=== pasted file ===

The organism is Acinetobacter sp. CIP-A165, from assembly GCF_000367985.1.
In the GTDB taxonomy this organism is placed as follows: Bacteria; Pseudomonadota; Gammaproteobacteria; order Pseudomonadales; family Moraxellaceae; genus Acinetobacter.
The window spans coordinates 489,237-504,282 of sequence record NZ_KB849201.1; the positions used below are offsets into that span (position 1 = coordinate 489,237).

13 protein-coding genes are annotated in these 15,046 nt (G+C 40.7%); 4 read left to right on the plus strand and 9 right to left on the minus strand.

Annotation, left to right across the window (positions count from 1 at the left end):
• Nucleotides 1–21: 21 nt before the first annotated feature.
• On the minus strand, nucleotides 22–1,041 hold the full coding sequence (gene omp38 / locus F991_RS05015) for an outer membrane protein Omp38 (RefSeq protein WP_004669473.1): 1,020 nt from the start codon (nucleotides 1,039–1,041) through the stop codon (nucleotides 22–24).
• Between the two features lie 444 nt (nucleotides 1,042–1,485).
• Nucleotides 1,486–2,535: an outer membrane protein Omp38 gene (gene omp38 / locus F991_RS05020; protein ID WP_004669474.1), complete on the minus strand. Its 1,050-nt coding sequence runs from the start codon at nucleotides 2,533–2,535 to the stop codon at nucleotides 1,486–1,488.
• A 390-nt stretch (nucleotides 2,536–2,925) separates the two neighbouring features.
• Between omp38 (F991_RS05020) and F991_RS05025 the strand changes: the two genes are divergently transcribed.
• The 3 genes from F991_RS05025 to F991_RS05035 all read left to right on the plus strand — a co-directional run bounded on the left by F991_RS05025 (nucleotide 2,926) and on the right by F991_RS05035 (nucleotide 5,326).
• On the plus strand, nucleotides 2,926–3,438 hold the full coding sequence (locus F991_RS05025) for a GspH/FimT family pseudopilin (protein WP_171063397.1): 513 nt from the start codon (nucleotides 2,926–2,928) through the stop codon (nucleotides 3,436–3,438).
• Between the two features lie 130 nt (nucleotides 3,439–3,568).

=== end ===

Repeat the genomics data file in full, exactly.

The organism is Acinetobacter sp. CIP-A165, from assembly GCF_000367985.1.
In the GTDB taxonomy this organism is placed as follows: Bacteria; Pseudomonadota; Gammaproteobacteria; order Pseudomonadales; family Moraxellaceae; genus Acinetobacter.
The window spans coordinates 489,237-504,282 of sequence record NZ_KB849201.1; the positions used below are offsets into that span (position 1 = coordinate 489,237).

13 protein-coding genes are annotated in these 15,046 nt (G+C 40.7%); 4 read left to right on the plus strand and 9 right to left on the minus strand.

Annotation, left to right across the window (positions count from 1 at the left end):
• Nucleotides 1–21: 21 nt before the first annotated feature.
• On the minus strand, nucleotides 22–1,041 hold the full coding sequence (gene omp38 / locus F991_RS05015) for an outer membrane protein Omp38 (RefSeq protein WP_004669473.1): 1,020 nt from the start codon (nucleotides 1,039–1,041) through the stop codon (nucleotides 22–24).
• Between the two features lie 444 nt (nucleotides 1,042–1,485).
• Nucleotides 1,486–2,535: an outer membrane protein Omp38 gene (gene omp38 / locus F991_RS05020; protein ID WP_004669474.1), complete on the minus strand. Its 1,050-nt coding sequence runs from the start codon at nucleotides 2,533–2,535 to the stop codon at nucleotides 1,486–1,488.
• A 390-nt stretch (nucleotides 2,536–2,925) separates the two neighbouring features.
• Between omp38 (F991_RS05020) and F991_RS05025 the strand changes: the two genes are divergently transcribed.
• The 3 genes from F991_RS05025 to F991_RS05035 all read left to right on the plus strand — a co-directional run bounded on the left by F991_RS05025 (nucleotide 2,926) and on the right by F991_RS05035 (nucleotide 5,326).
• On the plus strand, nucleotides 2,926–3,438 hold the full coding sequence (locus F991_RS05025) for a GspH/FimT family pseudopilin (protein WP_171063397.1): 513 nt from the start codon (nucleotides 2,926–2,928) through the stop codon (nucleotides 3,436–3,438).
• Between the two features lie 130 nt (nucleotides 3,439–3,568).